Cattle were killed by a hammer to the head, then slid into the matadero or plaza de faena, where they were hooked on to the conveyor belt and systematically skinned, gutted and deprived of each internal organ in turn until the bare carcasses rolled into the cold store. For many, the most interesting part of the visit is the sala de maquinas or machine hall (1922), with huge boilers, turbines and generators produced in places such as Derby and Stoke-on-Trent, as well as ammonia compressors from Bradford and a gantry crane from Loughborough.

You enter and pay in the offices, upstairs in a warehouse built in 1872, with a central hall that once rang with the clatter of the typewriters that still sit on the ranks of clerks’ desks. Below, the main hall of the museum has some excellent displays, all in Spanish, on both technology and social history, including early posters and packaging.

Casa Grande

Casa Grande is a tranquil hotspot where Robert Baden-Powell spent a night in 1909. It has a spectacular garden and opens for free tours between noon and 14.00 on Saturdays, Sundays and holidays. An asphalt road to the right continues downriver to a viewpoint and the aduana vieja (old customs post), which is in fact a small cottage.

There are lots of loose horses and cattle which, rather bizarrely, can be seen wandering into El Anglo itself. There’s good birdwatching here, with both monte nativo and eucalyptus trees. A good road eventually continues to the beach resort of Las Cañas from here.

José Ignacio

The small fishing village of José Ignacio has recently been transformed into one of the world’s most chic and exclusive holiday destinations, with boutique hotels (and next to no budget accommodation), superb restaurants and an array of stunning modern houses.

In summer the traffic jams are mad, but from March to November this is still a remarkably peaceful fishing village. The sandy roads, empty beaches, hand-painted wooden signs and boho-chic style are key to its success, studiously avoiding the Miami Beach-style high-rise development of Punta del Este.

The first couple of weeks of January are fairly manic, with parties sponsored by brands such as Lacoste and Chivas Regal, with catering by Francis Mallmann and music by the likes of Brazilian singer Bebel Gilberto, in beachfront tents or at the La Huella Restaurant. Otherwise there’s a 02.00 curfew and there are no discos – it’s not far to the clubs of La Barra. It’s a great place to let your children loose to roam and make friends with other kids. Also in early January is the José Ignacio International Film Festival, offering a remarkably wide range of new films from around the world, shown free in the open air.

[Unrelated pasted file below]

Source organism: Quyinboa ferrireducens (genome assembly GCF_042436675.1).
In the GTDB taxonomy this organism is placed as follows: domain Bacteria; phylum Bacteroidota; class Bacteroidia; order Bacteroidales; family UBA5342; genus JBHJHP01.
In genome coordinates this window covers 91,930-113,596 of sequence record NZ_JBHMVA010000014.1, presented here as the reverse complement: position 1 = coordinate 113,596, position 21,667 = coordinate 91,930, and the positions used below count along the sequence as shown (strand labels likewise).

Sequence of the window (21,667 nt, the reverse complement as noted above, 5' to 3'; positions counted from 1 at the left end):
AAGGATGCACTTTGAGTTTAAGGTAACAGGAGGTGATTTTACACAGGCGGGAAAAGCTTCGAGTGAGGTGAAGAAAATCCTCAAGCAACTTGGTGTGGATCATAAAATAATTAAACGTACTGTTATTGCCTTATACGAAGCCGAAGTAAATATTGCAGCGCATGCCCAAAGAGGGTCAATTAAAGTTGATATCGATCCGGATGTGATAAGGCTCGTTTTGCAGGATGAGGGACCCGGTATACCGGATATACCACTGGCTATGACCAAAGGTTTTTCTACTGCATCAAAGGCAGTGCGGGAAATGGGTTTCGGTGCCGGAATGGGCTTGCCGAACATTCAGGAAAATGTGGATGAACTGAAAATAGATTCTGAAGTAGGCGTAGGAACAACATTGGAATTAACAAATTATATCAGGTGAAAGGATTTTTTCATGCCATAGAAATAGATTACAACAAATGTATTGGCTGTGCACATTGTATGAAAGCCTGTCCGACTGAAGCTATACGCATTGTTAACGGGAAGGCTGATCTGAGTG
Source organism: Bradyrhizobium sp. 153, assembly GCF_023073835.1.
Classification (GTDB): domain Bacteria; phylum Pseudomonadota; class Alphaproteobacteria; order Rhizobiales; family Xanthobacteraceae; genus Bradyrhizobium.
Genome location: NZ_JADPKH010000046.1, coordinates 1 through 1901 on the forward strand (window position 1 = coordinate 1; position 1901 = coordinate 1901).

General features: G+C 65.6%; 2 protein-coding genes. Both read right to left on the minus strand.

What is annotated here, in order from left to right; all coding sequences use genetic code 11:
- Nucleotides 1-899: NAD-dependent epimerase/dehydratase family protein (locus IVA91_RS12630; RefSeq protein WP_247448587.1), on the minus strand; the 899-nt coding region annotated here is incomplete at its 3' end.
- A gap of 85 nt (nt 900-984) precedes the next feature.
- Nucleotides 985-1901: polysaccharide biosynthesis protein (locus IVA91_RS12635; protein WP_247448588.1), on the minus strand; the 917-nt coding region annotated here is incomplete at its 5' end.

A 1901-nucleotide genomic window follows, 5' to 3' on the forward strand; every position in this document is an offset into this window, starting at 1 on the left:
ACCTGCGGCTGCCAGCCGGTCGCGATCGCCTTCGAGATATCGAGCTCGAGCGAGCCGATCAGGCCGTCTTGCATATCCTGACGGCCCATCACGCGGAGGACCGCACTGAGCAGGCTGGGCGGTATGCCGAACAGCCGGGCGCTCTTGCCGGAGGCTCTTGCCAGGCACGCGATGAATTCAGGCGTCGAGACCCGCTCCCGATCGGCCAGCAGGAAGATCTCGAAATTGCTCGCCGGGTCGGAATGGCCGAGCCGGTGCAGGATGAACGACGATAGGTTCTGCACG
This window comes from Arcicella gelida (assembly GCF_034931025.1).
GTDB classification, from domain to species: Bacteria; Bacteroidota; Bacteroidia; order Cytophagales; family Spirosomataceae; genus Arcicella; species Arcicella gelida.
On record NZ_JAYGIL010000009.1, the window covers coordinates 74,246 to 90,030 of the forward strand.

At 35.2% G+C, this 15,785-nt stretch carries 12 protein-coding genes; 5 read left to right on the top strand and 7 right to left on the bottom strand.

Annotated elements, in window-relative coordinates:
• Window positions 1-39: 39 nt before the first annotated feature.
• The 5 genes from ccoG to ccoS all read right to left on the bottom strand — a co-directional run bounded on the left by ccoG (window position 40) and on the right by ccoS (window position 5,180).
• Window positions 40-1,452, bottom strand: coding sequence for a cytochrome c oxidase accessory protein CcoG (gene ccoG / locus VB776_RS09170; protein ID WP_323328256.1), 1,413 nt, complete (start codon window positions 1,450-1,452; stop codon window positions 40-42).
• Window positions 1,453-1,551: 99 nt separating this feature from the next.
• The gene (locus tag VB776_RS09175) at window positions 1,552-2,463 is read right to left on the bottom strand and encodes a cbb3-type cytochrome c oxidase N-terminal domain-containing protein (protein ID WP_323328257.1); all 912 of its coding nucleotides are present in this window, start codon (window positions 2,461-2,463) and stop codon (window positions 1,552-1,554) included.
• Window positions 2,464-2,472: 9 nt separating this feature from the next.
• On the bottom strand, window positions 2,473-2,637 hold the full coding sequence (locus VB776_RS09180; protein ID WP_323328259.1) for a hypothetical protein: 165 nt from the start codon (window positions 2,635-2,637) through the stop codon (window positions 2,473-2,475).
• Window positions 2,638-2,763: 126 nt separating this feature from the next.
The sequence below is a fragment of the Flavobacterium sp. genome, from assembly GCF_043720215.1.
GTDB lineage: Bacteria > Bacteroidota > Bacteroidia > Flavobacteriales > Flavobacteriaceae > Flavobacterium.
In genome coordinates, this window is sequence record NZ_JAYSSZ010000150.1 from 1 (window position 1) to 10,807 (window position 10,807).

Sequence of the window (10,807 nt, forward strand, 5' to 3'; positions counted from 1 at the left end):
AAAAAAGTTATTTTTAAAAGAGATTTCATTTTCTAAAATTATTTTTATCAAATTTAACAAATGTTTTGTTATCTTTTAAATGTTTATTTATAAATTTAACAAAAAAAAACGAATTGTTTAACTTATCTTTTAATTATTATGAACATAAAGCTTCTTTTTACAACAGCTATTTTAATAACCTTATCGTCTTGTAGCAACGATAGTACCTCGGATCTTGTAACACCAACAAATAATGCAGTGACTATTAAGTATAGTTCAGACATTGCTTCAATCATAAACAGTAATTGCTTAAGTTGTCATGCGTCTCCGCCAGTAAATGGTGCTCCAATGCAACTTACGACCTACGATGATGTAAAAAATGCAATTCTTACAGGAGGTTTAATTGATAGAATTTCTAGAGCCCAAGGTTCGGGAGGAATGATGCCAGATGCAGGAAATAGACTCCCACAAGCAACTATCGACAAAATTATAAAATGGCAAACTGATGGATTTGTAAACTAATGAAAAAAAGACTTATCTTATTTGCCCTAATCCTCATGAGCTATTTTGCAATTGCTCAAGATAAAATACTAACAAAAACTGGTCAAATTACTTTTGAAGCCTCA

This is a place of great and subtle beauty, set on a rocky headland with the usual brava and mansa sides, and the quintessential lighthouse on the point. Set between two lagoons totalling 4,000ha, this is a paradise for birdwatchers (even the streets are named after birds), and from August to October southern right whales are easily seen from the point. Horseriding, cycling and walking are ideal ways of getting into nature here.

lighthouse José Ignacio Uruguay
The José Ignacio lighthouse offers fantastic views over the South Atlantic © Casaseneleste, Wikimedia Commons

The village is named after a José Ignacio who built a slaughterhouse on the headland, an easy location for rounding up cattle. The lighthouse was built in 1877 and in 1917 the first streets were laid out as a small fishing village grew up. It was only in 2006 that luxury style magazines began to tout José Ignacio as the coolest place in the world to go for the southern summer, usually comparing it to the Hamptons on Long Island (the summer refuge for rich or famous New Yorkers).